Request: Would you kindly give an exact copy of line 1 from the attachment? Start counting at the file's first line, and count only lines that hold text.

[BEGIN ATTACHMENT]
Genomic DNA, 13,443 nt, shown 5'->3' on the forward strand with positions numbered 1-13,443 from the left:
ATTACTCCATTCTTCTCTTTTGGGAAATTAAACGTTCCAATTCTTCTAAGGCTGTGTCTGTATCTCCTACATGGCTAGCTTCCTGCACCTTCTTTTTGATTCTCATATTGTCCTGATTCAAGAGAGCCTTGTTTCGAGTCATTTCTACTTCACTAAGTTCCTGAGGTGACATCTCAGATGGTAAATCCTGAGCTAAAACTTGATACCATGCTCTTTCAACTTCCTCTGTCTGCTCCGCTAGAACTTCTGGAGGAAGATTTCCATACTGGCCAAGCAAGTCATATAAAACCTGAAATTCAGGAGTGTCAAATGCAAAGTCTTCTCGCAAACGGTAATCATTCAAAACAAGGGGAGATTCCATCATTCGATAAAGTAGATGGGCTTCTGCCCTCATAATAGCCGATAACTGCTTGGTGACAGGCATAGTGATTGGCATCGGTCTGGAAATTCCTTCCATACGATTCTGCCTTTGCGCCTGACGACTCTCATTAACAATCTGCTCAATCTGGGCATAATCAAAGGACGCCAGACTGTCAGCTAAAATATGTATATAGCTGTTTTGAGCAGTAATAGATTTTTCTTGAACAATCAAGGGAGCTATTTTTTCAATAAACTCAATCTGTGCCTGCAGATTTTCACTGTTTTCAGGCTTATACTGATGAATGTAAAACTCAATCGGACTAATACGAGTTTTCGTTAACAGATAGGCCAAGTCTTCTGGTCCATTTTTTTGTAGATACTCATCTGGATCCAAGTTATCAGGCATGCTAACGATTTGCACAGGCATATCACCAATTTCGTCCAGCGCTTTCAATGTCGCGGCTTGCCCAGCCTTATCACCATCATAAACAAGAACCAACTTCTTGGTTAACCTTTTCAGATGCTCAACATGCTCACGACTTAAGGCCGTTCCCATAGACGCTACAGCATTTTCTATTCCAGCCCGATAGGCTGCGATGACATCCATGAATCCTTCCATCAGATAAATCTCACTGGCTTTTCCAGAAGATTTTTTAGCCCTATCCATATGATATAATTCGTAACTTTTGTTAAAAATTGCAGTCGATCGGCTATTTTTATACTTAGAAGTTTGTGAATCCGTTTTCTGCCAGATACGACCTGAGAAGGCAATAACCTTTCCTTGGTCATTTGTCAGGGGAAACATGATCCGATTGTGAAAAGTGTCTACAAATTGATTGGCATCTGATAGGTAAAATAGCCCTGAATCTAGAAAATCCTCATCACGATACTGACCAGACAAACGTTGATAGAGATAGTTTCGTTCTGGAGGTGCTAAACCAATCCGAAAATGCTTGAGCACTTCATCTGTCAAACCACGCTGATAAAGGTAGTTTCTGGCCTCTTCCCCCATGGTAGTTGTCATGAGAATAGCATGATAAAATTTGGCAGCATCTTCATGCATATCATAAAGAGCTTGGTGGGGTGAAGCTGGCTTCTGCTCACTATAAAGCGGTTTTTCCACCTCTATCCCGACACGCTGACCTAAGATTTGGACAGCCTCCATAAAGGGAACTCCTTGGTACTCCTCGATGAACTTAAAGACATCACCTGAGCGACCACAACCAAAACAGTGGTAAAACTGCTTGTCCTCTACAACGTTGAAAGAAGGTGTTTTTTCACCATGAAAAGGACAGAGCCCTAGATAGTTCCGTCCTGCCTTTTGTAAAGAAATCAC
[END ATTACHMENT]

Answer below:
Genomic DNA, 13,443 nt, shown 5'->3' on the forward strand with positions numbered 1-13,443 from the left: